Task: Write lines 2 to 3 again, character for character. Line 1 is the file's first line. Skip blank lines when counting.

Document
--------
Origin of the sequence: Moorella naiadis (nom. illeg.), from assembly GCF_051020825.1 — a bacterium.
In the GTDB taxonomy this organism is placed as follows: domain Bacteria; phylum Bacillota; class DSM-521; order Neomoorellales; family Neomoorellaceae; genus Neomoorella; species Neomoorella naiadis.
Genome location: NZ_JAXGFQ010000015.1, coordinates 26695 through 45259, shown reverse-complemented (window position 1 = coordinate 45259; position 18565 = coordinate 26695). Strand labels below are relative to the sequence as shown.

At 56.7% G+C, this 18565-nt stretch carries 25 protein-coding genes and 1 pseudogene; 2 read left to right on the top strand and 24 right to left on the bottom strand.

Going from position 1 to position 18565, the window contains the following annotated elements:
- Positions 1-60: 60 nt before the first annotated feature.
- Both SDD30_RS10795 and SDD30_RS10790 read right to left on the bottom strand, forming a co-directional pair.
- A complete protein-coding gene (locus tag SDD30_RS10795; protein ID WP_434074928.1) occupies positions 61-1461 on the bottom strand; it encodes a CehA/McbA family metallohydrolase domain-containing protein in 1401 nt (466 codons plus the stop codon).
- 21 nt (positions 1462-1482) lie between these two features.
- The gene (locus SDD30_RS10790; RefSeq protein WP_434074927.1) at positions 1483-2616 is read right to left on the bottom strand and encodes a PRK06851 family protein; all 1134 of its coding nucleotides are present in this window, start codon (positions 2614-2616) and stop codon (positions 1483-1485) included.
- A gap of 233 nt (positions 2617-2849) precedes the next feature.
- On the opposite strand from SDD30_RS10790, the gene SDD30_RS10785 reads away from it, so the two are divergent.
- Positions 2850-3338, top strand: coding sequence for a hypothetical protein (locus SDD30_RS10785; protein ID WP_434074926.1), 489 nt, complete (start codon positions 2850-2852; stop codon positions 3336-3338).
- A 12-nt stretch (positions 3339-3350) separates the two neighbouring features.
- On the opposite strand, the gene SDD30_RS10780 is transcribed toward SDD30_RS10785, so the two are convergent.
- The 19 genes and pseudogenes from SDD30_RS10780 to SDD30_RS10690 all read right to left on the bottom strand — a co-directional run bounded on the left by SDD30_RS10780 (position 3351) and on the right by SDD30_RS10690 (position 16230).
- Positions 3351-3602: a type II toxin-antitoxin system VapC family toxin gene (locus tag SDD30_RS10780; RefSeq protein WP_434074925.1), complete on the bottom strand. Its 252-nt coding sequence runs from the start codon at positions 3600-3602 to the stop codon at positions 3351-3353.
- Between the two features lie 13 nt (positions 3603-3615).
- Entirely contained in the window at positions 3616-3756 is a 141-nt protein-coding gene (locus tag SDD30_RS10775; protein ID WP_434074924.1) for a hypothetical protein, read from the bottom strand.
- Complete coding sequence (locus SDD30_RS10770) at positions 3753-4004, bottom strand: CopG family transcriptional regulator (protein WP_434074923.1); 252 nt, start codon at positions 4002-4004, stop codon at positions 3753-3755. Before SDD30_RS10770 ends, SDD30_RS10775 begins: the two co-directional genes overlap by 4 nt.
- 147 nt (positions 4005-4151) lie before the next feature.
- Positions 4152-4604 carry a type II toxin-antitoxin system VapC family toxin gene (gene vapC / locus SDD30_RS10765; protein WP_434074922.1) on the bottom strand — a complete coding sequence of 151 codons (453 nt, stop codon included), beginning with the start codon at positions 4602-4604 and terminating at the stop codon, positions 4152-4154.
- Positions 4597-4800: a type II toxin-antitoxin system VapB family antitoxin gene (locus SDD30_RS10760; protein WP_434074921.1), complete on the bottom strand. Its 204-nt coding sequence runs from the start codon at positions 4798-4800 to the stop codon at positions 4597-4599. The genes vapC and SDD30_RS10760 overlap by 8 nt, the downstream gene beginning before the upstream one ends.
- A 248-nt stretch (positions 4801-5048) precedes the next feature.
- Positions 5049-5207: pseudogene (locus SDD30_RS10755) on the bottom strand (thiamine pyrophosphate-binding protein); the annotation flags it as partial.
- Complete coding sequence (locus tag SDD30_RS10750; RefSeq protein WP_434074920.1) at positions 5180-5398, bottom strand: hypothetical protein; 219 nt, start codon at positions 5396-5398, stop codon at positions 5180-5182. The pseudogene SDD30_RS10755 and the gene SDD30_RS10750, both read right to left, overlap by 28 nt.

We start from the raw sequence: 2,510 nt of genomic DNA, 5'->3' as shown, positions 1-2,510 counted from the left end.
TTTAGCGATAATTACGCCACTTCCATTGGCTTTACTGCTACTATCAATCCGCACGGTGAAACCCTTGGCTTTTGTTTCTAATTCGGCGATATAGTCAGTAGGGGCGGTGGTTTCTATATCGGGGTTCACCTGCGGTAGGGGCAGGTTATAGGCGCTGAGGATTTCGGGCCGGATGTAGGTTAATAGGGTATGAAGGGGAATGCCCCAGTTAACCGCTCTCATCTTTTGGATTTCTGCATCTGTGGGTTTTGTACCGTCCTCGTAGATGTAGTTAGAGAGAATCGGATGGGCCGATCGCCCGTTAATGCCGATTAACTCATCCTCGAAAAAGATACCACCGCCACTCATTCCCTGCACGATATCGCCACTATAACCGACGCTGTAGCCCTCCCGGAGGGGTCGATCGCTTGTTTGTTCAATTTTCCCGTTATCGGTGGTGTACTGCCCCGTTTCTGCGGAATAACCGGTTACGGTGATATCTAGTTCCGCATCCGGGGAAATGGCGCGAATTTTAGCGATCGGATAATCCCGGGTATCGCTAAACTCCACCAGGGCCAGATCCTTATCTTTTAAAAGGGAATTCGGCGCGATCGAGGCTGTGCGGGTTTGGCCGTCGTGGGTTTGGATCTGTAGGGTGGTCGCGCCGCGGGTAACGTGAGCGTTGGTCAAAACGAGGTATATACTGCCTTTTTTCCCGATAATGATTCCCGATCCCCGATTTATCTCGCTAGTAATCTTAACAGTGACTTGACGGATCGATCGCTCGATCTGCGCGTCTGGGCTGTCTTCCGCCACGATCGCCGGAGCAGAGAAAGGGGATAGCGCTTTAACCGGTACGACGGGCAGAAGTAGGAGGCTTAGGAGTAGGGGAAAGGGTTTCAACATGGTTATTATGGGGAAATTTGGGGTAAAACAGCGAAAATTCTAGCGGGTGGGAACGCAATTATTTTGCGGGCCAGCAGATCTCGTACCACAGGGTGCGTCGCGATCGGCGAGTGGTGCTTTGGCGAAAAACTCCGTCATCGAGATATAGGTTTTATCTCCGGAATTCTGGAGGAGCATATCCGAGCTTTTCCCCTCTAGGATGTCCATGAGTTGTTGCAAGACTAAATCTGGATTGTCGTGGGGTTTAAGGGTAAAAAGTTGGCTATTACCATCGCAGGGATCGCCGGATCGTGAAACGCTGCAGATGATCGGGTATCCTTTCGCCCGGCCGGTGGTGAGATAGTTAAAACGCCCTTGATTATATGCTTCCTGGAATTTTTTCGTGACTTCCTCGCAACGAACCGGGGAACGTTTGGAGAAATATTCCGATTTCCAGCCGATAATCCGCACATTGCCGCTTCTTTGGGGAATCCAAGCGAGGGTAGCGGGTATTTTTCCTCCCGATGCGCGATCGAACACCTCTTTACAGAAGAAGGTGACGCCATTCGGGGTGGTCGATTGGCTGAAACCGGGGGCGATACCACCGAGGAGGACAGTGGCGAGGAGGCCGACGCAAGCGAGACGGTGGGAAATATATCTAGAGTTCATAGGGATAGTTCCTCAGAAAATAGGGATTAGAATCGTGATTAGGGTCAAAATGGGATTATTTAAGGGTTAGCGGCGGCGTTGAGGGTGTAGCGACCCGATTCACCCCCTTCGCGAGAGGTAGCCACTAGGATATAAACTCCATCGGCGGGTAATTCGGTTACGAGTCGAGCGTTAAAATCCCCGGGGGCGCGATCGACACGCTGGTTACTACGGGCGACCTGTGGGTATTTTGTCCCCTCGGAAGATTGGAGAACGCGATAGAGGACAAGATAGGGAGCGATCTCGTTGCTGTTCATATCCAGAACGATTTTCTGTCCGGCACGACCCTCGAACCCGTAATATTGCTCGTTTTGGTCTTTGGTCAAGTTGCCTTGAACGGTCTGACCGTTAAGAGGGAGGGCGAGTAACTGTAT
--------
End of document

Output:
In the GTDB taxonomy this organism is placed as follows: domain Bacteria; phylum Bacillota; class DSM-521; order Neomoorellales; family Neomoorellaceae; genus Neomoorella; species Neomoorella naiadis.
Genome location: NZ_JAXGFQ010000015.1, coordinates 26695 through 45259, shown reverse-complemented (window position 1 = coordinate 45259; position 18565 = coordinate 26695). Strand labels below are relative to the sequence as shown.